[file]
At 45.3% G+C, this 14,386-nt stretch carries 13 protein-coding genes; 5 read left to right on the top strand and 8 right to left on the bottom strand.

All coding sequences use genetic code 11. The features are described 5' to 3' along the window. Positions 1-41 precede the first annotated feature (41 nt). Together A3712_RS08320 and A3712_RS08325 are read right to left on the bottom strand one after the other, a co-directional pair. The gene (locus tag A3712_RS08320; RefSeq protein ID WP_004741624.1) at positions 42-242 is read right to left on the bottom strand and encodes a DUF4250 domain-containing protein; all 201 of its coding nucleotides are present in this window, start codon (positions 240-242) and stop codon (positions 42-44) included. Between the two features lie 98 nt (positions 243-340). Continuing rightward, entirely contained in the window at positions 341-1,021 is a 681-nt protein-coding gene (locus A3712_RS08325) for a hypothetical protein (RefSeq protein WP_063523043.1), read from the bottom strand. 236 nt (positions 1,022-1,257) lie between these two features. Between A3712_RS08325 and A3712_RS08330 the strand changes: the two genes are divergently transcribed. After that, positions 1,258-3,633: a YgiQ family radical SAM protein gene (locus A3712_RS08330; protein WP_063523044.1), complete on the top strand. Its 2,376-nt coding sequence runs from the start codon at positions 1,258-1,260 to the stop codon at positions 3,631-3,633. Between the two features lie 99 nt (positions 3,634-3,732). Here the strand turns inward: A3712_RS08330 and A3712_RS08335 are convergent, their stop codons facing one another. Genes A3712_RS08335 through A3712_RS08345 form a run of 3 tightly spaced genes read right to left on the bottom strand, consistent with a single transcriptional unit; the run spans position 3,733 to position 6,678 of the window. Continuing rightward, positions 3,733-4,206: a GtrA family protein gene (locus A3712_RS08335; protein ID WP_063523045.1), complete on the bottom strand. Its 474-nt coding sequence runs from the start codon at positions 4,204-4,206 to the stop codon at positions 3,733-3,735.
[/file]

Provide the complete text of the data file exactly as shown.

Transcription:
At 45.3% G+C, this 14,386-nt stretch carries 13 protein-coding genes; 5 read left to right on the top strand and 8 right to left on the bottom strand.

All coding sequences use genetic code 11. The features are described 5' to 3' along the window. Positions 1-41 precede the first annotated feature (41 nt). Together A3712_RS08320 and A3712_RS08325 are read right to left on the bottom strand one after the other, a co-directional pair. The gene (locus tag A3712_RS08320; RefSeq protein ID WP_004741624.1) at positions 42-242 is read right to left on the bottom strand and encodes a DUF4250 domain-containing protein; all 201 of its coding nucleotides are present in this window, start codon (positions 240-242) and stop codon (positions 42-44) included. Between the two features lie 98 nt (positions 243-340). Continuing rightward, entirely contained in the window at positions 341-1,021 is a 681-nt protein-coding gene (locus A3712_RS08325) for a hypothetical protein (RefSeq protein WP_063523043.1), read from the bottom strand. 236 nt (positions 1,022-1,257) lie between these two features. Between A3712_RS08325 and A3712_RS08330 the strand changes: the two genes are divergently transcribed. After that, positions 1,258-3,633: a YgiQ family radical SAM protein gene (locus A3712_RS08330; protein WP_063523044.1), complete on the top strand. Its 2,376-nt coding sequence runs from the start codon at positions 1,258-1,260 to the stop codon at positions 3,631-3,633. Between the two features lie 99 nt (positions 3,634-3,732). Here the strand turns inward: A3712_RS08330 and A3712_RS08335 are convergent, their stop codons facing one another. Genes A3712_RS08335 through A3712_RS08345 form a run of 3 tightly spaced genes read right to left on the bottom strand, consistent with a single transcriptional unit; the run spans position 3,733 to position 6,678 of the window. Continuing rightward, positions 3,733-4,206: a GtrA family protein gene (locus A3712_RS08335; protein ID WP_063523045.1), complete on the bottom strand. Its 474-nt coding sequence runs from the start codon at positions 4,204-4,206 to the stop codon at positions 3,733-3,735.